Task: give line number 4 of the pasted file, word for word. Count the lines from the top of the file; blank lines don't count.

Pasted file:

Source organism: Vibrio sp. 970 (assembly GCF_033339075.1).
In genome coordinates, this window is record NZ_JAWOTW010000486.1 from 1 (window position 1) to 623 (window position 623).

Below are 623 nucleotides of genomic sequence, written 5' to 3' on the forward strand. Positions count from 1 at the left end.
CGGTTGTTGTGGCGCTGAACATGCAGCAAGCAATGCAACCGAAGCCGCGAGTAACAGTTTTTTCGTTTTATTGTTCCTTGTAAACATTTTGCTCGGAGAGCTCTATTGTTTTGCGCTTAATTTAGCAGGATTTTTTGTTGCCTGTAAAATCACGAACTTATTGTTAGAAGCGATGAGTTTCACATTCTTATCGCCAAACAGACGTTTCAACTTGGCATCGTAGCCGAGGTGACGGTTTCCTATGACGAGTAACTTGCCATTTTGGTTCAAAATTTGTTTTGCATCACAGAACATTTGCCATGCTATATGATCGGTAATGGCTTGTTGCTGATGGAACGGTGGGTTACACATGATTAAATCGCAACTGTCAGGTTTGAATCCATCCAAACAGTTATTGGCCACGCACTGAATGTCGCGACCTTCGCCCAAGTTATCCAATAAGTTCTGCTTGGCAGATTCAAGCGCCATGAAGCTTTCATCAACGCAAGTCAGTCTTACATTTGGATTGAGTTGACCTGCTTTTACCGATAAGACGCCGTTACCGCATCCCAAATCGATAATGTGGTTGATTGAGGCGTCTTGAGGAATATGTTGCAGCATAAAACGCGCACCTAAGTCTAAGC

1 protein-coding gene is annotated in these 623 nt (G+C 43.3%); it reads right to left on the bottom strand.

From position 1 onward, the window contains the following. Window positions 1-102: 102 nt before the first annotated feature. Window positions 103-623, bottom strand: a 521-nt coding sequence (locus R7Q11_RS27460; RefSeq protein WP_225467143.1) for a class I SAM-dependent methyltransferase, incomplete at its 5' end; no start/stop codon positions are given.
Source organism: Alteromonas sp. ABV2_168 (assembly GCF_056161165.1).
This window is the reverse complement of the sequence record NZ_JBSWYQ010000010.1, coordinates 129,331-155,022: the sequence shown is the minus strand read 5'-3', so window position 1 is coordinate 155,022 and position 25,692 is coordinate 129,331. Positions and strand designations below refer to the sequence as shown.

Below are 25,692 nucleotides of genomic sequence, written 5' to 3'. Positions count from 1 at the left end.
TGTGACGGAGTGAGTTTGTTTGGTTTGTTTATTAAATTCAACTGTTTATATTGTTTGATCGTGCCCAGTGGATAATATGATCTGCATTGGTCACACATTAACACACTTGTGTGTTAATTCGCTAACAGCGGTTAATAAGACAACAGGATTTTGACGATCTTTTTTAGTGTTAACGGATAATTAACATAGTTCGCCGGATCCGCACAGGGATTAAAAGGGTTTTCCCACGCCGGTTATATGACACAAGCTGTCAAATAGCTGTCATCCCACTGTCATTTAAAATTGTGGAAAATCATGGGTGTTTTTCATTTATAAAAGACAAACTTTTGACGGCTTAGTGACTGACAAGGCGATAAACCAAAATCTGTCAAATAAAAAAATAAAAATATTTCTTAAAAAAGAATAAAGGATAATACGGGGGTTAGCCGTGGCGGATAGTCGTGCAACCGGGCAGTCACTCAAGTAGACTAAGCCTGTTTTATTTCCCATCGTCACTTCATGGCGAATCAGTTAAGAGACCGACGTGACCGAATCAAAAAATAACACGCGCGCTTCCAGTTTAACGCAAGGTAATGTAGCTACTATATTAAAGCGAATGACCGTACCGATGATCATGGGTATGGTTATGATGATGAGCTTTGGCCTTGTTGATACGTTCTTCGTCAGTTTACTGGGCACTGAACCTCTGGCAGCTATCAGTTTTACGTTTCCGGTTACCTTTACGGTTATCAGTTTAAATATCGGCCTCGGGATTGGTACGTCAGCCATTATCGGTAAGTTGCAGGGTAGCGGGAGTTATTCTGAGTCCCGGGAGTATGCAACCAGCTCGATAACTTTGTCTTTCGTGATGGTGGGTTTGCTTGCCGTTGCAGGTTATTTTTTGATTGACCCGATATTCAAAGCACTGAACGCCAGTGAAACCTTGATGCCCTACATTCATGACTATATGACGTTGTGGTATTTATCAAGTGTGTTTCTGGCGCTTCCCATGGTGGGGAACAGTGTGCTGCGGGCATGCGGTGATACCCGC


CGGTTGTTGTGGCGCTGAACATGCAGCAAGCAATGCAACCGAAGCCGCGAGTAACAGTTTTTTCGTTTTATTGTTCCTTGTAAACATTTTGCTCGGAGAGCTCTATTGTTTTGCGCTTAATTTAGCAGGATTTTTTGTTGCCTGTAAAATCACGAACTTATTGTTAGAAGCGATGAGTTTCACATTCTTATCGCCAAACAGACGTTTCAACTTGGCATCGTAGCCGAGGTGACGGTTTCCTATGACGAGTAACTTGCCATTTTGGTTCAAAATTTGTTTTGCATCACAGAACATTTGCCATGCTATATGATCGGTAATGGCTTGTTGCTGATGGAACGGTGGGTTACACATGATTAAATCGCAACTGTCAGGTTTGAATCCATCCAAACAGTTATTGGCCACGCACTGAATGTCGCGACCTTCGCCCAAGTTATCCAATAAGTTCTGCTTGGCAGATTCAAGCGCCATGAAGCTTTCATCAACGCAAGTCAGTCTTACATTTGGATTGAGTTGACCTGCTTTTACCGATAAGACGCCGTTACCGCATCCCAAATCGATAATGTGGTTGATTGAGGCGTCTTGAGGAATATGTTGCAGCATAAAACGCGCACCTAAGTCTAAGC